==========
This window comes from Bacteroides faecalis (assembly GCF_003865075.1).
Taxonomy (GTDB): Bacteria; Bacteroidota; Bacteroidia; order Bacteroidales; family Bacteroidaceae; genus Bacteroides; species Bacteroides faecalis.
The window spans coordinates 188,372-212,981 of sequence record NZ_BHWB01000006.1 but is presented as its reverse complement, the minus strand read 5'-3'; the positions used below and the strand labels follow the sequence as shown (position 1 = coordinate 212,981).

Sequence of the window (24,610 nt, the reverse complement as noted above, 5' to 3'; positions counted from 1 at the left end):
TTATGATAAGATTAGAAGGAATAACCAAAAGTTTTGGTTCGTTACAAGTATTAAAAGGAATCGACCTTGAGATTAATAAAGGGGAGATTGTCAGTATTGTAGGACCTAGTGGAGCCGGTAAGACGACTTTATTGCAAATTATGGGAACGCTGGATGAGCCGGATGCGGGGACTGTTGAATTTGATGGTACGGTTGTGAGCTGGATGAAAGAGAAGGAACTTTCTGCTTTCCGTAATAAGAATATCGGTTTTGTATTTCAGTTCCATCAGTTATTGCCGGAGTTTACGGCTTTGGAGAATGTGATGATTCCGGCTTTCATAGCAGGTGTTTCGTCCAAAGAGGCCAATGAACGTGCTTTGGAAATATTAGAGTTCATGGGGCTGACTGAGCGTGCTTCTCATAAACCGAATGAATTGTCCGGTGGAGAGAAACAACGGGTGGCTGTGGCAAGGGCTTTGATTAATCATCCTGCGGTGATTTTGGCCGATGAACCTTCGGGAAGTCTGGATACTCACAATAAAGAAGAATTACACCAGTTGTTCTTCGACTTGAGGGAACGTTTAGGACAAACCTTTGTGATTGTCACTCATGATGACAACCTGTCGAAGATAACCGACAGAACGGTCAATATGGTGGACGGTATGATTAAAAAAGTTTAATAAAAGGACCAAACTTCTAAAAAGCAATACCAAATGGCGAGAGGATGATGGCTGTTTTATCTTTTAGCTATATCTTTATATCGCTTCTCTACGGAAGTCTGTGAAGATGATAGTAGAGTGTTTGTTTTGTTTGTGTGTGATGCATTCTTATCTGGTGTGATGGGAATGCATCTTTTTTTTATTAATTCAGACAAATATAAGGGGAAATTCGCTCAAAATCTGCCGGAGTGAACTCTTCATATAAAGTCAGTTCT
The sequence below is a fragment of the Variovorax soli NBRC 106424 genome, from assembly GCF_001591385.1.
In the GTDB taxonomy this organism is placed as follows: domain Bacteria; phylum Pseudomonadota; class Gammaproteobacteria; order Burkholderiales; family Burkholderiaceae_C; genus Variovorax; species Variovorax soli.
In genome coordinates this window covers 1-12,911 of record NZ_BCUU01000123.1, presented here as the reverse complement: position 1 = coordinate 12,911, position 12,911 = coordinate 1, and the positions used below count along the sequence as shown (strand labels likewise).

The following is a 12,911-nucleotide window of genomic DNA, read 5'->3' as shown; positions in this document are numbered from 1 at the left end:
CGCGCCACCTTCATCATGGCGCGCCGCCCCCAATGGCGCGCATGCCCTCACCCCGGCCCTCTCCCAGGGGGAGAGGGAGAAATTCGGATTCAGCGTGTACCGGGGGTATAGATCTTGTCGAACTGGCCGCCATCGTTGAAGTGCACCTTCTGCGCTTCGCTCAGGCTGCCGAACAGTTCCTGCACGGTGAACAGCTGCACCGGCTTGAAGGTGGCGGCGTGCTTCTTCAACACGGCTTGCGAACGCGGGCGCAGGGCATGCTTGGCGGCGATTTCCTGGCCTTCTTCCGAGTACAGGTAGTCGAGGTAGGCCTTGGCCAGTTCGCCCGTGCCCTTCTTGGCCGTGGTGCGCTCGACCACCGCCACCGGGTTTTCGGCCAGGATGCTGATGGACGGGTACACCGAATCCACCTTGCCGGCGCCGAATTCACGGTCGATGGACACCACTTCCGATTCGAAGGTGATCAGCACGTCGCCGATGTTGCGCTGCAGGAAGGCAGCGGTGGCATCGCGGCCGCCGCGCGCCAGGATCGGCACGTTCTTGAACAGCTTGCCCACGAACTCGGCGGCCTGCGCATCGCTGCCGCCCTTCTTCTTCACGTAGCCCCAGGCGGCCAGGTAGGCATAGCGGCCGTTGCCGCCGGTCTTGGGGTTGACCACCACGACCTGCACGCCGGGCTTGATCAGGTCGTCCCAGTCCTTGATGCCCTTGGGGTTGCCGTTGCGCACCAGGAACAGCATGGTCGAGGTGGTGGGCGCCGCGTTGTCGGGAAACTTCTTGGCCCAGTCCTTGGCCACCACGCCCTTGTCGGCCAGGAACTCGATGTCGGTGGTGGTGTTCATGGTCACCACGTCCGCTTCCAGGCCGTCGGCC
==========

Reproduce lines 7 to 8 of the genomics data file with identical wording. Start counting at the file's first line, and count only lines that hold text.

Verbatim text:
In the GTDB taxonomy this organism is placed as follows: domain Bacteria; phylum Pseudomonadota; class Gammaproteobacteria; order Burkholderiales; family Burkholderiaceae_C; genus Variovorax; species Variovorax soli.
In genome coordinates this window covers 1-12,911 of record NZ_BCUU01000123.1, presented here as the reverse complement: position 1 = coordinate 12,911, position 12,911 = coordinate 1, and the positions used below count along the sequence as shown (strand labels likewise).